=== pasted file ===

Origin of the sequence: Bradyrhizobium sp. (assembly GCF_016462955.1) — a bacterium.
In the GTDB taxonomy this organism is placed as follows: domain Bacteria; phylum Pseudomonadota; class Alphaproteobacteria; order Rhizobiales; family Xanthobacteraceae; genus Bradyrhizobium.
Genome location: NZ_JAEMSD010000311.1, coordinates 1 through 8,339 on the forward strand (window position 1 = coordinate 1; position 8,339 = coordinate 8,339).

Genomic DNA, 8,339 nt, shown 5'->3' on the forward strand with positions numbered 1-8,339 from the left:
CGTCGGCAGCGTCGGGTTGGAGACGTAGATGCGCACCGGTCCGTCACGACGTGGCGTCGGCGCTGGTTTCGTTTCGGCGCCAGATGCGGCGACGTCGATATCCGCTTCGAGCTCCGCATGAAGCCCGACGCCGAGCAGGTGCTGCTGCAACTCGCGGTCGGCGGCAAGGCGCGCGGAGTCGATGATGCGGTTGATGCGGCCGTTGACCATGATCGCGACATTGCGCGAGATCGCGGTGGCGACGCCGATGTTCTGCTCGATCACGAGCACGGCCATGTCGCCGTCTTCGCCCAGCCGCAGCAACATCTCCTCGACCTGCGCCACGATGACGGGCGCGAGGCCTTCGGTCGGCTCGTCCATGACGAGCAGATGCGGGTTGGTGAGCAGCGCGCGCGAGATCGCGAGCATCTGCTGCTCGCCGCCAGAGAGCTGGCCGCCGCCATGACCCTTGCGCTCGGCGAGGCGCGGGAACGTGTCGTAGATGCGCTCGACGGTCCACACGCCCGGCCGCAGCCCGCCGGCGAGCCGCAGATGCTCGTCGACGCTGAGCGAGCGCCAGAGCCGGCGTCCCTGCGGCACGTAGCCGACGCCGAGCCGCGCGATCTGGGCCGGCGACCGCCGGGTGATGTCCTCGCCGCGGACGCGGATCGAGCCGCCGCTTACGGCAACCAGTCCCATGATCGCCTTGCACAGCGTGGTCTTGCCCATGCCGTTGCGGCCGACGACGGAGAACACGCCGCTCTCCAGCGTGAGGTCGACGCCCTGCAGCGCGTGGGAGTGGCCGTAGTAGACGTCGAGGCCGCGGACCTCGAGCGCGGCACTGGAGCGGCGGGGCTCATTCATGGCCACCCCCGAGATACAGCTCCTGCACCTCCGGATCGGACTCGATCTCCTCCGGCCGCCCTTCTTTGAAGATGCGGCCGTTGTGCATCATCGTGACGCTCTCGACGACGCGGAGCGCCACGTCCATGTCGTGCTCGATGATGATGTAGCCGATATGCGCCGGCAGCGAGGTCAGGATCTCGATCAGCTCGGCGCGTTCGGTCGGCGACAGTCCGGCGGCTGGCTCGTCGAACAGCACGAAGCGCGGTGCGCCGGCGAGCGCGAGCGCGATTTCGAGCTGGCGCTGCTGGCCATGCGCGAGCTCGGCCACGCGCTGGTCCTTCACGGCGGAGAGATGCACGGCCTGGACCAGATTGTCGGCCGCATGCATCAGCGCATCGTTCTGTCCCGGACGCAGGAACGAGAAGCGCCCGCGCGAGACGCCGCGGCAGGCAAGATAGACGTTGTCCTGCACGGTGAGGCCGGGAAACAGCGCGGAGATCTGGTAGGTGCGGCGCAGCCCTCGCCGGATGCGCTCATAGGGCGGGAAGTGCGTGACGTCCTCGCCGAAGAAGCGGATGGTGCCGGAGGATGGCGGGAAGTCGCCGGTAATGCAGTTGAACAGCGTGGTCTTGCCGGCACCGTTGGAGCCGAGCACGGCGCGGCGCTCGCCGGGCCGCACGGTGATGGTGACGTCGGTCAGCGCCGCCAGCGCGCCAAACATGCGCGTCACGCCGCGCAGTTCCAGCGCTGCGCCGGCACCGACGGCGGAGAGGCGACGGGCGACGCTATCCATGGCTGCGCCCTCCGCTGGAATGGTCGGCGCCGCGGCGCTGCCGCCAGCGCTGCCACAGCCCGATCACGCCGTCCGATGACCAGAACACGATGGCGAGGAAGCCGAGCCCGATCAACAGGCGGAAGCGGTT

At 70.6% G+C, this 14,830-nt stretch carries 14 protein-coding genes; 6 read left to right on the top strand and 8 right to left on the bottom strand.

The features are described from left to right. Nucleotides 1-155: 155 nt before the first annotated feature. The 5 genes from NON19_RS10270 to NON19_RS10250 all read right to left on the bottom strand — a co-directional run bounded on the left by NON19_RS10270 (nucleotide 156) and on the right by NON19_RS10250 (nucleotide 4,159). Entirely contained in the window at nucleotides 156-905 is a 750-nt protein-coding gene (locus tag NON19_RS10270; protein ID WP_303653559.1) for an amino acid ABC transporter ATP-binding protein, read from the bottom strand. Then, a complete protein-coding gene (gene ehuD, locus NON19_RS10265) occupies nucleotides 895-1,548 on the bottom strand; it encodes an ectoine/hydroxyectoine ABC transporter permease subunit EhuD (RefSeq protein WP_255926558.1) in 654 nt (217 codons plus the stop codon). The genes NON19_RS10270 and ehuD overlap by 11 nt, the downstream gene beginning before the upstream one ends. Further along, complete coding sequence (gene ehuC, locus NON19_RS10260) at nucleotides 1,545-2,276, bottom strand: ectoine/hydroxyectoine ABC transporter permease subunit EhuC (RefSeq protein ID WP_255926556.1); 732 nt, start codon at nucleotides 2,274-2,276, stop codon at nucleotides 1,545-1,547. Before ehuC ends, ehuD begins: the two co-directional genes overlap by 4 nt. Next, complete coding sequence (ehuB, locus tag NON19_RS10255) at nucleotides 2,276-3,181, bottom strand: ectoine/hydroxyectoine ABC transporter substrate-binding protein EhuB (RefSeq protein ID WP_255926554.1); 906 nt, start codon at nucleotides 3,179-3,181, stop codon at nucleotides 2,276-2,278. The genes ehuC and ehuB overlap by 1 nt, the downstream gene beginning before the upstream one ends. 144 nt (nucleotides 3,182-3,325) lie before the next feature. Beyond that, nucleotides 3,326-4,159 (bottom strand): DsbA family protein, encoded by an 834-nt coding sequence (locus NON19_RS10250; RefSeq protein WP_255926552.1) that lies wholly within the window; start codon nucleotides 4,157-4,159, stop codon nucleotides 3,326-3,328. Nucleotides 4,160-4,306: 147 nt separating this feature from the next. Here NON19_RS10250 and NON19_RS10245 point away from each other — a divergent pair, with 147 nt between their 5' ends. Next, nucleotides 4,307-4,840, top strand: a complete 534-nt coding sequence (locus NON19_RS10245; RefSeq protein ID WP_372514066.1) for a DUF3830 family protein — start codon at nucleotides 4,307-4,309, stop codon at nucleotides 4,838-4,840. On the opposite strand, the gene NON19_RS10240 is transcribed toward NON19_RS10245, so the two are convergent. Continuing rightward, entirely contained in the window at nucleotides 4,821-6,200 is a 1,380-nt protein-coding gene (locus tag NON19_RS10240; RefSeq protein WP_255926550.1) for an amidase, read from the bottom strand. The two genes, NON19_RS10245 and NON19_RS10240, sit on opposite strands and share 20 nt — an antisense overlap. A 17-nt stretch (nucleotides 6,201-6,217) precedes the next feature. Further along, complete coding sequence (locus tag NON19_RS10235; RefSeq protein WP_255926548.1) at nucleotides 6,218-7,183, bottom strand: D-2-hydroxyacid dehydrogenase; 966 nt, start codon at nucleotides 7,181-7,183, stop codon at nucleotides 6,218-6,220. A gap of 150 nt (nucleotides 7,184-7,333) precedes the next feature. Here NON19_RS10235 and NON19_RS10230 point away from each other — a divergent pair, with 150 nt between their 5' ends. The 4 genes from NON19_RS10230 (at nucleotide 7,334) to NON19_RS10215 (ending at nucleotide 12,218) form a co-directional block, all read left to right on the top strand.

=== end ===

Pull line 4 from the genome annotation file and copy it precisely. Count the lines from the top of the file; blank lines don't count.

Genomic DNA, 8,339 nt, shown 5'->3' on the forward strand with positions numbered 1-8,339 from the left: